Reduce Psychological Distress Produced by Critical Thinking with Mindfulness
By John M. de Castro, Ph.D.
“The most active form of developing critical thinking is through meditation. Meditation makes you exercise control of mind over matter. Your mind becomes an active place for several activities such as: cleansing of mind from rubbish which may lead to wrong actions and decisions; accepting healthy thoughts into the cleansed mind; and letting the good ideas come to work and change the way you think.” – Operation Meditation
We tend to believe that the ability to think critically is a major positive characteristic that should be trained. For intellectual tasks this is probably true. But in the emotional realm, critical thinking might actually be negative and lead to greater emotional distress. Disordered, self-critical, thinking is associated with a variety of mental illnesses. This form of thinking can produce cognitive distortions that consist of dysfunctional reasoning including arbitrary inference, false dichotomy, selective abstraction, and overgeneralization. Mindfulness has been shown to improve thought processes and also the individual’s ability to regulate their emotions. So, mindfulness may counteract the negative emotional consequences of critical thinking.
In today’s Research News article “The Moderating Effect of Mindfulness on the Mediated Relation Between Critical Thinking and Psychological Distress via Cognitive Distortions Among Adolescents.” (See summary below or view the full text of the study at: https://www.ncbi.nlm.nih.gov/pmc/articles/PMC6606771/), Su and Shum recruited high school seniors and had them complete measures of anxiety, depression, cognitive distortions, mindfulness, and critical thinking. They then subjected these measures to regression analysis.
They found that the higher the levels of cognitive distortions the higher the levels of stress, anxiety, and depression, and lower levels of mindfulness. In other words, psychological distress (anxiety, depression, and stress) were associated with faulty thinking. They then performed linear structural modelling and found that critical thinking was associated with psychological distress directly and indirectly by being associated with cognitive distortions which is, in turn, is associated with psychological distress. They found that mindfulness moderates the relationship between critical thinking and psychological distress. It does so by being related to lower cognitive distortions and by being related to lower psychological distress.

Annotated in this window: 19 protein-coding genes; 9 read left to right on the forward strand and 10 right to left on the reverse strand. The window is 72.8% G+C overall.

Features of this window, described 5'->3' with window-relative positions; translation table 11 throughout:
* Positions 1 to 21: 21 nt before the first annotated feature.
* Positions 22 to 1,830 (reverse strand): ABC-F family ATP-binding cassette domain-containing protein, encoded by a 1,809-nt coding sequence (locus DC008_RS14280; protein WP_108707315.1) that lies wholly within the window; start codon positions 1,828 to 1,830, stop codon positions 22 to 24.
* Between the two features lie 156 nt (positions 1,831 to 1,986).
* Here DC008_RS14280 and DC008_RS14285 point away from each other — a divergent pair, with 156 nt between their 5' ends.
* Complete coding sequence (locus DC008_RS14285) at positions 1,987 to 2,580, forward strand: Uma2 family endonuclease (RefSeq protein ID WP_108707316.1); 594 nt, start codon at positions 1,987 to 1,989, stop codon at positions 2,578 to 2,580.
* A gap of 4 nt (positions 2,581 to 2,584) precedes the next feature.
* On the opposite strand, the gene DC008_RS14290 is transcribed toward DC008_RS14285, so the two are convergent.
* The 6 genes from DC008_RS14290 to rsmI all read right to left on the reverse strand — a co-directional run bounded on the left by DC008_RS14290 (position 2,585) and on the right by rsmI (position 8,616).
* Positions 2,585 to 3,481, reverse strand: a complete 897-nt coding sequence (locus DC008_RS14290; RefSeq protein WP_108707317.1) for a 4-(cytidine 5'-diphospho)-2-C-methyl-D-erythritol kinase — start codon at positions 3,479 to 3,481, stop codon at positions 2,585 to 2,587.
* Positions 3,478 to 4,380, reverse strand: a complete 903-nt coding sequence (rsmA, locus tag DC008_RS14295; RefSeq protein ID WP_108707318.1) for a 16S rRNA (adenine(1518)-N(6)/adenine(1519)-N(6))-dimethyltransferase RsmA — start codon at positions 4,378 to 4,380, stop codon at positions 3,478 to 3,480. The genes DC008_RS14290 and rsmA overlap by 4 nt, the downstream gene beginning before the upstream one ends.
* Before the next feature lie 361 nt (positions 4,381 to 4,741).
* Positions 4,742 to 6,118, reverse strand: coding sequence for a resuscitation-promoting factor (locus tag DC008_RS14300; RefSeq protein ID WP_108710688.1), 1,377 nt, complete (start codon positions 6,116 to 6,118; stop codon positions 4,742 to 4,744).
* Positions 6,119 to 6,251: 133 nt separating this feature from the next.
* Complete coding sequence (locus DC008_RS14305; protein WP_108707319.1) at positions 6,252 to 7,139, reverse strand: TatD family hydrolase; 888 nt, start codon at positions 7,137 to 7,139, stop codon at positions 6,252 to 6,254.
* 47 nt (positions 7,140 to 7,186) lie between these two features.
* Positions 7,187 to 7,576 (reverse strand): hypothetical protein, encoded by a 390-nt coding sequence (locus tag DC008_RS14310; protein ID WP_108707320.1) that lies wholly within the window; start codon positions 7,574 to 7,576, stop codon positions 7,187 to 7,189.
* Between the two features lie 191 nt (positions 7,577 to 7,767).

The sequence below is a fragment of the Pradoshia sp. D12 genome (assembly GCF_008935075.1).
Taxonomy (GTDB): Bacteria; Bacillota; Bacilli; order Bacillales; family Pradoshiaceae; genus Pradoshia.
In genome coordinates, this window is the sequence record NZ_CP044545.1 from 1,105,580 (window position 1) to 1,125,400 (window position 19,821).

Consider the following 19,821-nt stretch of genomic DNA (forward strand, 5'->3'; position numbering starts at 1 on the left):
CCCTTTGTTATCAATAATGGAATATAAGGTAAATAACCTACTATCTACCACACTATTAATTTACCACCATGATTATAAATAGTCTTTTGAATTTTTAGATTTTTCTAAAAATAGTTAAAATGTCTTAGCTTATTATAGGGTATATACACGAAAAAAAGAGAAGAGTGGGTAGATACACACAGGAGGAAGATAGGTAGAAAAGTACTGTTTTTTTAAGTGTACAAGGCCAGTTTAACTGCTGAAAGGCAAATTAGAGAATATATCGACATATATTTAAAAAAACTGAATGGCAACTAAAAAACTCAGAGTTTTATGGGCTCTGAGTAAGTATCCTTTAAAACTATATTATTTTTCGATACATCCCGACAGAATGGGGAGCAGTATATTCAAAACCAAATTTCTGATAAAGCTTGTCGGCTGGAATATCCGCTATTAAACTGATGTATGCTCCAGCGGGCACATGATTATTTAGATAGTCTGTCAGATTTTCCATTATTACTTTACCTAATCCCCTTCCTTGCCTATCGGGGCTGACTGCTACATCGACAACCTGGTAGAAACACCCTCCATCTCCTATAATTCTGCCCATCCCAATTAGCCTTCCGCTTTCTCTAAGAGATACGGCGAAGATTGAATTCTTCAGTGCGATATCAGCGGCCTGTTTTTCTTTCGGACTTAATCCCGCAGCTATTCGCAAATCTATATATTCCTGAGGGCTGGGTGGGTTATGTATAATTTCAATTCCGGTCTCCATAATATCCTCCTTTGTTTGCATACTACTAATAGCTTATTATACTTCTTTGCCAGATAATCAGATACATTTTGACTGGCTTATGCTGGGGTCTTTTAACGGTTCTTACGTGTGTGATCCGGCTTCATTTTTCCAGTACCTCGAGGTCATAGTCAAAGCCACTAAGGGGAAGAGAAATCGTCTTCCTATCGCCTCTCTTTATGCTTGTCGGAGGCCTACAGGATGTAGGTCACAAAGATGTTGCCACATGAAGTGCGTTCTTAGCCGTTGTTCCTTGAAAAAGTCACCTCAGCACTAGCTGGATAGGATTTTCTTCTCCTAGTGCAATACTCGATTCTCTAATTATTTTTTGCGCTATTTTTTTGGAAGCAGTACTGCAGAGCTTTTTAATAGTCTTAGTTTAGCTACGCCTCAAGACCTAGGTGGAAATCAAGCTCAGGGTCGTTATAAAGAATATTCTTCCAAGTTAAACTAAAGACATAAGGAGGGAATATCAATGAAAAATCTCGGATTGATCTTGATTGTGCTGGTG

These results are interesting and suggest that having high critical thinking can lead to distorted thinking that can, in turn, lead to greater anxiety, depression, and stress. This faulty thinking may be related to thinking about the self, being overly critical of the self and thereby producing psychological problems. The results also suggest that mindfulness can to some extent blunt this process by making it less likely that distorted thinking will develop and also by directly reducing anxiety, depression, and stress. Hence, mindfulness may allow for critical thinking without producing psychological distress.
So, reduce psychological distress produced by critical thinking with mindfulness.
“The capacity to be mindful is associated with higher well-being in daily life.” – David Creswell
CMCS – Center for Mindfulness and Contemplative Studies
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Michael Ronald Su, Kathy Kar-man Shum. The Moderating Effect of Mindfulness on the Mediated Relation Between Critical Thinking and Psychological Distress via Cognitive Distortions Among Adolescents. Front Psychol. 2019; 10: 1455. Published online 2019 Jun 26. doi: 10.3389/fpsyg.2019.01455
Critical thinking has been widely regarded as an indispensable cognitive skill in the 21st century. However, its associations with the affective aspects of psychological functioning are not well understood. This study explored the interrelations between trait mindfulness, critical thinking, cognitive distortions, and psychological distress using a moderated mediation model. The sample comprised 287 senior secondary school students (57% male and 43% female) aged 14–19 from a local secondary school in Hong Kong. The results revealed that high critical thinking was significantly associated with high levels of psychological distress when mindful awareness was low among adolescents. Trait mindfulness was found to moderate the indirect effects of critical thinking on psychological distress via cognitive distortions as the mediator. Specifically, in low trait mindfulness conditions, critical thinking was found to associate positively with cognitive distortions and psychological distress. Such associations were not observed in high trait mindfulness conditions. The findings reveal that though critical thinking has positive associations with cognitive functioning, its associations with affective well-being might be negative. The results also suggest that mindfulness might play an important role in preventing the possible psychological distress associated with critical thinking. Educational implications relating to the fostering of critical thinking and mindful awareness are discussed.